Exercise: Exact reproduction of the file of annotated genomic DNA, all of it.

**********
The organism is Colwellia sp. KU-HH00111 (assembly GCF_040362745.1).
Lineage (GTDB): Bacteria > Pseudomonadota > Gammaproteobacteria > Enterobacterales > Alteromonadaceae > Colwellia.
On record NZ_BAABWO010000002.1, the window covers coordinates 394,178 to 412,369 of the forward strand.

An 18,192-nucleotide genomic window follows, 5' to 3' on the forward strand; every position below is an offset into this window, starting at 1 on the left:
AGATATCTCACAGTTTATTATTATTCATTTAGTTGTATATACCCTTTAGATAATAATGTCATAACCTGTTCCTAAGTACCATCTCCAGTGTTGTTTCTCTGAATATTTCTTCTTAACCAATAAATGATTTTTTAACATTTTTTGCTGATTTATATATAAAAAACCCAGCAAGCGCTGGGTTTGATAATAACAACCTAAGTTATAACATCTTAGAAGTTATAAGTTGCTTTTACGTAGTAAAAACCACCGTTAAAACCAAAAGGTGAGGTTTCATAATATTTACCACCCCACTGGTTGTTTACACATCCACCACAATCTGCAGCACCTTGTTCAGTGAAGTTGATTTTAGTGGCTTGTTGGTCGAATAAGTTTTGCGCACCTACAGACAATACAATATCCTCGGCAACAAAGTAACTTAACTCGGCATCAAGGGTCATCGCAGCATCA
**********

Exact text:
The organism is Colwellia sp. KU-HH00111 (assembly GCF_040362745.1).
Lineage (GTDB): Bacteria > Pseudomonadota > Gammaproteobacteria > Enterobacterales > Alteromonadaceae > Colwellia.
On record NZ_BAABWO010000002.1, the window covers coordinates 394,178 to 412,369 of the forward strand.

An 18,192-nucleotide genomic window follows, 5' to 3' on the forward strand; every position below is an offset into this window, starting at 1 on the left:
AGATATCTCACAGTTTATTATTATTCATTTAGTTGTATATACCCTTTAGATAATAATGTCATAACCTGTTCCTAAGTACCATCTCCAGTGTTGTTTCTCTGAATATTTCTTCTTAACCAATAAATGATTTTTTAACATTTTTTGCTGATTTATATATAAAAAACCCAGCAAGCGCTGGGTTTGATAATAACAACCTAAGTTATAACATCTTAGAAGTTATAAGTTGCTTTTACGTAGTAAAAACCACCGTTAAAACCAAAAGGTGAGGTTTCATAATATTTACCACCCCACTGGTTGTTTACACATCCACCACAATCTGCAGCACCTTGTTCAGTGAAGTTGATTTTAGTGGCTTGTTGGTCGAATAAGTTTTGCGCACCTACAGACAATACAATATCCTCGGCAACAAAGTAACTTAACTCGGCATCAAGGGTCATCGCAGCATCA